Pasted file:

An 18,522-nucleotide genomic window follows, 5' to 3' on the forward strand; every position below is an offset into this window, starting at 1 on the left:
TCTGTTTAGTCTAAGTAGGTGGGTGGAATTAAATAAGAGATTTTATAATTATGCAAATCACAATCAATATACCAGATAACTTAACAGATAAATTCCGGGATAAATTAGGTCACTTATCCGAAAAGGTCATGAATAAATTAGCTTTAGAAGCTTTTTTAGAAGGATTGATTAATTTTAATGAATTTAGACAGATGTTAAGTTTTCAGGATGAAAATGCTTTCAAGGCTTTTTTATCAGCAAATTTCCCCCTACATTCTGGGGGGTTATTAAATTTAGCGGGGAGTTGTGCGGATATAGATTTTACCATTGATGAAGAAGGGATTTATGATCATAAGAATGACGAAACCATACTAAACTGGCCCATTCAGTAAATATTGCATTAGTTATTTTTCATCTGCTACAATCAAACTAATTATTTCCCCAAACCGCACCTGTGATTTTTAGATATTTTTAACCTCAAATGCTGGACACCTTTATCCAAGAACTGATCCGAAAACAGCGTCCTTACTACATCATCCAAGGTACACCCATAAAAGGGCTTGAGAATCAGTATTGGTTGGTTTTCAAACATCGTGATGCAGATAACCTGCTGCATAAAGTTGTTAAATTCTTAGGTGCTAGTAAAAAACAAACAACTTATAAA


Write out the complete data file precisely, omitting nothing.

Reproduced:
An 18,522-nucleotide genomic window follows, 5' to 3' on the forward strand; every position below is an offset into this window, starting at 1 on the left:
TCTGTTTAGTCTAAGTAGGTGGGTGGAATTAAATAAGAGATTTTATAATTATGCAAATCACAATCAATATACCAGATAACTTAACAGATAAATTCCGGGATAAATTAGGTCACTTATCCGAAAAGGTCATGAATAAATTAGCTTTAGAAGCTTTTTTAGAAGGATTGATTAATTTTAATGAATTTAGACAGATGTTAAGTTTTCAGGATGAAAATGCTTTCAAGGCTTTTTTATCAGCAAATTTCCCCCTACATTCTGGGGGGTTATTAAATTTAGCGGGGAGTTGTGCGGATATAGATTTTACCATTGATGAAGAAGGGATTTATGATCATAAGAATGACGAAACCATACTAAACTGGCCCATTCAGTAAATATTGCATTAGTTATTTTTCATCTGCTACAATCAAACTAATTATTTCCCCAAACCGCACCTGTGATTTTTAGATATTTTTAACCTCAAATGCTGGACACCTTTATCCAAGAACTGATCCGAAAACAGCGTCCTTACTACATCATCCAAGGTACACCCATAAAAGGGCTTGAGAATCAGTATTGGTTGGTTTTCAAACATCGTGATGCAGATAACCTGCTGCATAAAGTTGTTAAATTCTTAGGTGCTAGTAAAAAACAAACAACTTATAAA